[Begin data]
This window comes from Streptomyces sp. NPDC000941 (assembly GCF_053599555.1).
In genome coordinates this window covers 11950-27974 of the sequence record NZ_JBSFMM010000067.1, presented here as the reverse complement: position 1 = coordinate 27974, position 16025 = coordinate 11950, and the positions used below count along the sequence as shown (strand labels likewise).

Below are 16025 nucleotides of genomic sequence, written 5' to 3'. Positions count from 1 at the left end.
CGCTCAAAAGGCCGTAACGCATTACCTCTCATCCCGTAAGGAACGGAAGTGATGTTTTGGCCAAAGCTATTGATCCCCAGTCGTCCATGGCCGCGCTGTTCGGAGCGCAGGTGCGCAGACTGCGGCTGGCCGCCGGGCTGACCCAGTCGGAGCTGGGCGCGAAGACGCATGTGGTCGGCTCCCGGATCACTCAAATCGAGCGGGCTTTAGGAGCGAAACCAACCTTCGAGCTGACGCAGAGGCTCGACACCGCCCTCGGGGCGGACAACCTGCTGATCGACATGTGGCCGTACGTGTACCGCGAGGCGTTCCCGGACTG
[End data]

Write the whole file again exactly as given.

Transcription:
This window comes from Streptomyces sp. NPDC000941 (assembly GCF_053599555.1).
In genome coordinates this window covers 11950-27974 of the sequence record NZ_JBSFMM010000067.1, presented here as the reverse complement: position 1 = coordinate 27974, position 16025 = coordinate 11950, and the positions used below count along the sequence as shown (strand labels likewise).

Below are 16025 nucleotides of genomic sequence, written 5' to 3'. Positions count from 1 at the left end.
CGCTCAAAAGGCCGTAACGCATTACCTCTCATCCCGTAAGGAACGGAAGTGATGTTTTGGCCAAAGCTATTGATCCCCAGTCGTCCATGGCCGCGCTGTTCGGAGCGCAGGTGCGCAGACTGCGGCTGGCCGCCGGGCTGACCCAGTCGGAGCTGGGCGCGAAGACGCATGTGGTCGGCTCCCGGATCACTCAAATCGAGCGGGCTTTAGGAGCGAAACCAACCTTCGAGCTGACGCAGAGGCTCGACACCGCCCTCGGGGCGGACAACCTGCTGATCGACATGTGGCCGTACGTGTACCGCGAGGCGTTCCCGGACTG